I'll have to break out my copy of Machtinger's book, but it's about six inches beyond my reach right now (and I need to run to Trader Joe's, or the wife will kill me). I'm pretty sure he sites code that creates a "presumed fear" if you and an intruder are inside your residence at the same time. I'm pretty sure the duty to retreat is covered. IIRC, there is no specific part of the law that says you have no duty to retreat, but nor is there a part that says you are bound to retreat.

Obviously, if retreat were a reasonable option, I don't think most of use would resort to force.

ETA: Here it is:

198.5. Any person using force intended or likely to cause death or
great bodily injury within his or her residence shall be presumed to
have held a reasonable fear of imminent peril of death or great
bodily injury to self, family, or a member of the household when that
force is used against another person, not a member of the family or
household, who unlawfully and forcibly enters or has unlawfully and
forcibly entered the residence and the person using the force knew or
had reason to believe that an unlawful and forcible entry occurred

Anybody breaks into your home, or has broken into your home, and you're in there with the intruder, even CA law agrees that they're probably up to no good.

Interesting that what Paladin posted seems to be a summary of 198.5, but the actual text is a lot broader than that summary. Where'd you get that, anyway?

Oh, and to avoid confusion: I'm not saying I don't want some changes in CA's self-defense laws, I'd be thrilled to have several, but at least they're not as bad as they could be, or as bad as most people assume.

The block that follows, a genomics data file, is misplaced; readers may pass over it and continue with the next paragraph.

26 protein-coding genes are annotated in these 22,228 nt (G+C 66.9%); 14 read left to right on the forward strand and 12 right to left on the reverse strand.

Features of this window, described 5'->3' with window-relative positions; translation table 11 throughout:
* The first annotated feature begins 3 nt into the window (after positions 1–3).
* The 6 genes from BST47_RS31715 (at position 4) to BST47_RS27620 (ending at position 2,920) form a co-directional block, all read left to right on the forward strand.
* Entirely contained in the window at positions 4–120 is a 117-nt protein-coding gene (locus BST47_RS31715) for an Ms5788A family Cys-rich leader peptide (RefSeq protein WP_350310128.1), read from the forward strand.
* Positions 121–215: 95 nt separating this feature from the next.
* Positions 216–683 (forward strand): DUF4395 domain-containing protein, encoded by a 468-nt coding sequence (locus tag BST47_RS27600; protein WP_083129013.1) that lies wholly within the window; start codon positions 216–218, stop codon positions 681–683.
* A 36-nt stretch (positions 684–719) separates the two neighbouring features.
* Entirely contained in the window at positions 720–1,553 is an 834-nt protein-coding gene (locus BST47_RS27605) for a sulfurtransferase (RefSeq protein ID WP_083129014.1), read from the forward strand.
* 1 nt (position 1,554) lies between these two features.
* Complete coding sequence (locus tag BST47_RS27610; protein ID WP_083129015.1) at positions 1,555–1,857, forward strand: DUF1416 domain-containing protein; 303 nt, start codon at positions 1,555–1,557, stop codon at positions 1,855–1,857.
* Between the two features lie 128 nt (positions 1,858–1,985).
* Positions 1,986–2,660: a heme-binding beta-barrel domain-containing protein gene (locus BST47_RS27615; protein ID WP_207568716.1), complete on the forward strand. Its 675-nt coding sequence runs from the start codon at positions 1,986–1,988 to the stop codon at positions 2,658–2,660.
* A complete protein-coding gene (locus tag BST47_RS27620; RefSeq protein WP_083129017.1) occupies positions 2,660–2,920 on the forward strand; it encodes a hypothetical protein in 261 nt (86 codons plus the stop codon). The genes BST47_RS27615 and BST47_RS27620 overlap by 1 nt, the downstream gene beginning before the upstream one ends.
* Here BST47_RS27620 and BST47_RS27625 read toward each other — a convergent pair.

Paladin
10-08-2007, 8:38 PM
I'll have to break out my copy of Machtinger's book, but it's about six inches beyond my reach right now (and I need to run to Trader Joe's, or the wife will kill me). I'm pretty sure he sites code that creates a "presumed fear" if you and an intruder are inside your residence at the same time. I'm pretty sure the duty to retreat is covered. IIRC, there is no specific part of the law that says you have no duty to retreat, but nor is there a part that says you are bound to retreat.

Obviously, if retreat were a reasonable option, I don't think most of use would resort to force.

ETA: Here it is:



Anybody breaks into your home, or has broken into your home, and you're in there with the intruder, even CA law agrees that they're probably up to no good.

Interesting that what Paladin posted seems to be a summary of 198.5, but the actual text is a lot broader than that summary. Where'd you get that, anyway?I provided a link to the original source, calgunlaws, in my post (#12) above.

While CA law, acc to calgunlaws.com, does grant you a presumption of fear, it does not presume that the intruder intends to cause death or grave bodily harm, as the NRA's model law does.

Also, note that the NRA's model law applies to wherever you can legally be (e.g., in your car, at a restaurant, in a public bathroom, at the gym, at church, etc.). Too many people here have said CA already has 2 of the NRA's model law's 3 points -- not true. The NRA's law not only protects GGs from civil litigation, but also protects you away from your home (e.g., CCW'ers -- something that I hope to become one day).

Thus, Sacto needs to reform our "Castle Doctrine" law too.

N6ATF
10-09-2007, 12:28 AM
What I was taught by an ex-cop was that if the burglar runs away, you can't shoot him in the back. But if he advances on you (and you're smart enough to have not stood in his path of retreat), blast him.